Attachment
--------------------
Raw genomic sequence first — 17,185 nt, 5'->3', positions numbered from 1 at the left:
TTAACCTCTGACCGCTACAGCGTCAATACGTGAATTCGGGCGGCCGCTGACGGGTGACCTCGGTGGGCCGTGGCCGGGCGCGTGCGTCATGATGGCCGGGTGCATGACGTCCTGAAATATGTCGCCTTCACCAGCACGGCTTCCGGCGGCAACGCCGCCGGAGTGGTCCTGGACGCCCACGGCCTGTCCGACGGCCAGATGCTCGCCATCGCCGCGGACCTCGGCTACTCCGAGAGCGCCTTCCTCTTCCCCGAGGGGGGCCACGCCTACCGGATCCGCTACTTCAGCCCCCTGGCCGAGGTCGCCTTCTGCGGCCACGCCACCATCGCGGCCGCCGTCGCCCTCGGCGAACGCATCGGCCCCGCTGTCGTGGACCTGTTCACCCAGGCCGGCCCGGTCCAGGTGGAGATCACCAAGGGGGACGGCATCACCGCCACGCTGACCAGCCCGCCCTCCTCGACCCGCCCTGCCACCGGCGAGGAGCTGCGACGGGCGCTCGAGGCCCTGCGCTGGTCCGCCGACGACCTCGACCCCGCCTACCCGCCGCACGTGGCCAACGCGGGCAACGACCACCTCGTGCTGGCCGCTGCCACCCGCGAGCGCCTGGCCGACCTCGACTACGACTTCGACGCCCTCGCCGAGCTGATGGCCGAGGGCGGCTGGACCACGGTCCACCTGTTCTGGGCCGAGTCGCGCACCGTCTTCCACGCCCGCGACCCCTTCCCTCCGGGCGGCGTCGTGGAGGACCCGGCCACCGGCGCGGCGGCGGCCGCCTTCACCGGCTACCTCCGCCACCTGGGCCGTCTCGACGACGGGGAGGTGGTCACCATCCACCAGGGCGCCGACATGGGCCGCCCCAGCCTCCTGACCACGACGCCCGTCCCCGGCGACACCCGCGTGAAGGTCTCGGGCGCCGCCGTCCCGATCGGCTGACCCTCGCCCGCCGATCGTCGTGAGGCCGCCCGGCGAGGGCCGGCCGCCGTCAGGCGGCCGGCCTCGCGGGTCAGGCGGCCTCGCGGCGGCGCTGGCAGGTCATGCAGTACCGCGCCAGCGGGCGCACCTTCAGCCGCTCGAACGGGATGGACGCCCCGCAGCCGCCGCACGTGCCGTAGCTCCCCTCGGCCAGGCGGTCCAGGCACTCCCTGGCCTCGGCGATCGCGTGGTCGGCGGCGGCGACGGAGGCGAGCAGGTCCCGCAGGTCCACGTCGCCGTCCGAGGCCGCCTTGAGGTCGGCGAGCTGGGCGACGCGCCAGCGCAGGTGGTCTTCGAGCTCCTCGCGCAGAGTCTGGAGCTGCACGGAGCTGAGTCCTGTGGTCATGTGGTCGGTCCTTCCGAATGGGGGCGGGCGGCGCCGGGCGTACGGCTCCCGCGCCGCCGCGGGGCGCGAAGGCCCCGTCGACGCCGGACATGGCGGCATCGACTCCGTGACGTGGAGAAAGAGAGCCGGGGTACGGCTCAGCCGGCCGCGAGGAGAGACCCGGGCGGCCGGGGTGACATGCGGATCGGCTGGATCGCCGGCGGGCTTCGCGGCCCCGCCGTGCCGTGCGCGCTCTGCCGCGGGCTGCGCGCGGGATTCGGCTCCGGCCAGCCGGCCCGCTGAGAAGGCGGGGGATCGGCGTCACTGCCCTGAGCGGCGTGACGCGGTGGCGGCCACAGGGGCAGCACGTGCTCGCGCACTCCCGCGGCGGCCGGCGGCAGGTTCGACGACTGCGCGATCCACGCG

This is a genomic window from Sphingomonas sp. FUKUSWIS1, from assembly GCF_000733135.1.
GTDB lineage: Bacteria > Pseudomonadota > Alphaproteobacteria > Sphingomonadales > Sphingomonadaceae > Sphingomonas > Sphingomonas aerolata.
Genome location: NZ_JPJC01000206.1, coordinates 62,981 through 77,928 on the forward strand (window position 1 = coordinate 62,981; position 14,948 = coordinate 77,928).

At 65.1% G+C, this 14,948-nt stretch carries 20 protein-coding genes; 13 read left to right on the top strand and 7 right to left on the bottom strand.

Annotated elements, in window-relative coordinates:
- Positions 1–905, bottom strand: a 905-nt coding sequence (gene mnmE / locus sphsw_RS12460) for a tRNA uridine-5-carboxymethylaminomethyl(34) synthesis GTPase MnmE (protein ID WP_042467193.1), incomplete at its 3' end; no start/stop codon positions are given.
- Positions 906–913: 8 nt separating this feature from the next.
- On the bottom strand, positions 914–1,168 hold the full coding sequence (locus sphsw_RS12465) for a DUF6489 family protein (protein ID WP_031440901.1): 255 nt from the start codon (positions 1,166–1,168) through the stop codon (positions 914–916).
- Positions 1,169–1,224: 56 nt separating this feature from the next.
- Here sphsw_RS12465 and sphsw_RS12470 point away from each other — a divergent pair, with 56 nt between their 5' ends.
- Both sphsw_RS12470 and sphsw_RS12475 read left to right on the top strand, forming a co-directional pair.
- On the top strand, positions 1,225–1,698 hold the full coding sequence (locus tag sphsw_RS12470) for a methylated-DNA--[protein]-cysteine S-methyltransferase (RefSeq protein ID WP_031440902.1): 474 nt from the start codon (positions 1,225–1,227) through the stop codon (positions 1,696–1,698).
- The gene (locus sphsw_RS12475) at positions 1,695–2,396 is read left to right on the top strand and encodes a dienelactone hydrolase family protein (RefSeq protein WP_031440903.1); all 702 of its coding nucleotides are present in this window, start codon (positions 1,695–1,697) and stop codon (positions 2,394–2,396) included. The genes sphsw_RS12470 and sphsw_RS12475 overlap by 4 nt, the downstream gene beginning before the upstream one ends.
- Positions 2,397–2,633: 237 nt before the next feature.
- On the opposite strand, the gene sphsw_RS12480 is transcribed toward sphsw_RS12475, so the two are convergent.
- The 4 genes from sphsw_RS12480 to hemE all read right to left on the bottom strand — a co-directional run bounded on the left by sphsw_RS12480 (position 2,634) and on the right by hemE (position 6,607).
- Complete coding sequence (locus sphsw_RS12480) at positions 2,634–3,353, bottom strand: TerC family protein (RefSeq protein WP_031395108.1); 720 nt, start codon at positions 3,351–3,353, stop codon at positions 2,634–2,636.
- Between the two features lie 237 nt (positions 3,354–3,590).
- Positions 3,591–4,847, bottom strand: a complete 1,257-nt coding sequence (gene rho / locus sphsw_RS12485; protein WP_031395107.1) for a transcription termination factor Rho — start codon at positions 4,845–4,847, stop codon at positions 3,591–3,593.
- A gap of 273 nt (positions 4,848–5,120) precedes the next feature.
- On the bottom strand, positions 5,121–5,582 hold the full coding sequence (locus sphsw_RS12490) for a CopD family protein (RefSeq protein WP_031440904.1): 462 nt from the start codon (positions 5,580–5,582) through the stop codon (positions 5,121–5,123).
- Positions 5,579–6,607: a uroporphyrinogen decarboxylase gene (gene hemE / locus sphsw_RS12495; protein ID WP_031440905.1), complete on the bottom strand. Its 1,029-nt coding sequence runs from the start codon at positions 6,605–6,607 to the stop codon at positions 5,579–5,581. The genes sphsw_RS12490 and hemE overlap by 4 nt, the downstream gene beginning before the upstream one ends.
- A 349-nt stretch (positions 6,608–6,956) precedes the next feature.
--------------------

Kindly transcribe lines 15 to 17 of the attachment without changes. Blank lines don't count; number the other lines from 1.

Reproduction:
- The gene (locus sphsw_RS12475) at positions 1,695–2,396 is read left to right on the top strand and encodes a dienelactone hydrolase family protein (RefSeq protein WP_031440903.1); all 702 of its coding nucleotides are present in this window, start codon (positions 1,695–1,697) and stop codon (positions 2,394–2,396) included. The genes sphsw_RS12470 and sphsw_RS12475 overlap by 4 nt, the downstream gene beginning before the upstream one ends.
- Positions 2,397–2,633: 237 nt before the next feature.
- On the opposite strand, the gene sphsw_RS12480 is transcribed toward sphsw_RS12475, so the two are convergent.